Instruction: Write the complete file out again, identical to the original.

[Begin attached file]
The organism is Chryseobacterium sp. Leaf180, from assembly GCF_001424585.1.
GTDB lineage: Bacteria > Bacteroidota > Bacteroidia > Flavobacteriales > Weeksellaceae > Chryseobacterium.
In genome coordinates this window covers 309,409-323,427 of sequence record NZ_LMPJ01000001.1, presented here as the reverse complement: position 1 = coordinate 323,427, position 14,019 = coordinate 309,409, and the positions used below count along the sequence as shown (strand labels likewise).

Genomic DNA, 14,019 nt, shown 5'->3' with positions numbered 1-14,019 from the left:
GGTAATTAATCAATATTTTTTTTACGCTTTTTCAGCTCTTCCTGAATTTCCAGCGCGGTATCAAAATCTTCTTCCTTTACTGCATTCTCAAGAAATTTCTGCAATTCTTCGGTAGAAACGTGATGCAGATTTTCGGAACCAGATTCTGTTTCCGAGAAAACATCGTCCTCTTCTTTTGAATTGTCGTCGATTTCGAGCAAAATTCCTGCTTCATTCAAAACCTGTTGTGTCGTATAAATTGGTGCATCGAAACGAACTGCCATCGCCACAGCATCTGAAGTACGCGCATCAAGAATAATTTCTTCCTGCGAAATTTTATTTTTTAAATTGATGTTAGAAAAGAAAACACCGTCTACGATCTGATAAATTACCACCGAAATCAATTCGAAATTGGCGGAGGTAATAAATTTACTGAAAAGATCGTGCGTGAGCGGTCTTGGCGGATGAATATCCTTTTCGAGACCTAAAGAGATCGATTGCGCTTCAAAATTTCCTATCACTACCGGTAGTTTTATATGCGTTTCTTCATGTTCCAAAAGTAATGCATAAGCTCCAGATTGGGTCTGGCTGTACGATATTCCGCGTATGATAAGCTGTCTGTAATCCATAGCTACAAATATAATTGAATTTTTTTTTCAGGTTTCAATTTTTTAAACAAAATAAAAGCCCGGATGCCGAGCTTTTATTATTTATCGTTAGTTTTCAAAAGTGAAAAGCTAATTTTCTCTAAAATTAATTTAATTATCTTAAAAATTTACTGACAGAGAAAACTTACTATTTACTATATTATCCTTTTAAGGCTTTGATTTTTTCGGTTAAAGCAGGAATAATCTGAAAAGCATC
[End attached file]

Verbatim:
The organism is Chryseobacterium sp. Leaf180, from assembly GCF_001424585.1.
GTDB lineage: Bacteria > Bacteroidota > Bacteroidia > Flavobacteriales > Weeksellaceae > Chryseobacterium.
In genome coordinates this window covers 309,409-323,427 of sequence record NZ_LMPJ01000001.1, presented here as the reverse complement: position 1 = coordinate 323,427, position 14,019 = coordinate 309,409, and the positions used below count along the sequence as shown (strand labels likewise).

Genomic DNA, 14,019 nt, shown 5'->3' with positions numbered 1-14,019 from the left:
GGTAATTAATCAATATTTTTTTTACGCTTTTTCAGCTCTTCCTGAATTTCCAGCGCGGTATCAAAATCTTCTTCCTTTACTGCATTCTCAAGAAATTTCTGCAATTCTTCGGTAGAAACGTGATGCAGATTTTCGGAACCAGATTCTGTTTCCGAGAAAACATCGTCCTCTTCTTTTGAATTGTCGTCGATTTCGAGCAAAATTCCTGCTTCATTCAAAACCTGTTGTGTCGTATAAATTGGTGCATCGAAACGAACTGCCATCGCCACAGCATCTGAAGTACGCGCATCAAGAATAATTTCTTCCTGCGAAATTTTATTTTTTAAATTGATGTTAGAAAAGAAAACACCGTCTACGATCTGATAAATTACCACCGAAATCAATTCGAAATTGGCGGAGGTAATAAATTTACTGAAAAGATCGTGCGTGAGCGGTCTTGGCGGATGAATATCCTTTTCGAGACCTAAAGAGATCGATTGCGCTTCAAAATTTCCTATCACTACCGGTAGTTTTATATGCGTTTCTTCATGTTCCAAAAGTAATGCATAAGCTCCAGATTGGGTCTGGCTGTACGATATTCCGCGTATGATAAGCTGTCTGTAATCCATAGCTACAAATATAATTGAATTTTTTTTTCAGGTTTCAATTTTTTAAACAAAATAAAAGCCCGGATGCCGAGCTTTTATTATTTATCGTTAGTTTTCAAAAGTGAAAAGCTAATTTTCTCTAAAATTAATTTAATTATCTTAAAAATTTACTGACAGAGAAAACTTACTATTTACTATATTATCCTTTTAAGGCTTTGATTTTTTCGGTTAAAGCAGGAATAATCTGAAAAGCATC